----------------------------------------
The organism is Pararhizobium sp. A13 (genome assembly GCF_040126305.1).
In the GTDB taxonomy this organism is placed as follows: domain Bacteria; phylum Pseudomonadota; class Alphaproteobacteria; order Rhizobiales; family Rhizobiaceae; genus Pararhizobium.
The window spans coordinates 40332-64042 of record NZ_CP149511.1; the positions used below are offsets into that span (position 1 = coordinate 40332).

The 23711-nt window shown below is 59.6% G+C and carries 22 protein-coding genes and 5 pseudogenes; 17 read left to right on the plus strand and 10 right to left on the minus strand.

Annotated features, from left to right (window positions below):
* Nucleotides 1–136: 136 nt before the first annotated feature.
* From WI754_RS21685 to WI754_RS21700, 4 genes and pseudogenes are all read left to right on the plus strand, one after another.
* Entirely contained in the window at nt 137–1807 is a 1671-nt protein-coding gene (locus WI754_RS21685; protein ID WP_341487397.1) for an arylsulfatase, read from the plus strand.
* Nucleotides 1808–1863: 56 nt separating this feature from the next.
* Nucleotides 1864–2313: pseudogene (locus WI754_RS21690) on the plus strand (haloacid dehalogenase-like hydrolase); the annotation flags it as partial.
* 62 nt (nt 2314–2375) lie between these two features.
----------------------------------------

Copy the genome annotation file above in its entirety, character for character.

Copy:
The organism is Pararhizobium sp. A13 (genome assembly GCF_040126305.1).
In the GTDB taxonomy this organism is placed as follows: domain Bacteria; phylum Pseudomonadota; class Alphaproteobacteria; order Rhizobiales; family Rhizobiaceae; genus Pararhizobium.
The window spans coordinates 40332-64042 of record NZ_CP149511.1; the positions used below are offsets into that span (position 1 = coordinate 40332).

The 23711-nt window shown below is 59.6% G+C and carries 22 protein-coding genes and 5 pseudogenes; 17 read left to right on the plus strand and 10 right to left on the minus strand.

Annotated features, from left to right (window positions below):
* Nucleotides 1–136: 136 nt before the first annotated feature.
* From WI754_RS21685 to WI754_RS21700, 4 genes and pseudogenes are all read left to right on the plus strand, one after another.
* Entirely contained in the window at nt 137–1807 is a 1671-nt protein-coding gene (locus WI754_RS21685; protein ID WP_341487397.1) for an arylsulfatase, read from the plus strand.
* Nucleotides 1808–1863: 56 nt separating this feature from the next.
* Nucleotides 1864–2313: pseudogene (locus WI754_RS21690) on the plus strand (haloacid dehalogenase-like hydrolase); the annotation flags it as partial.
* 62 nt (nt 2314–2375) lie between these two features.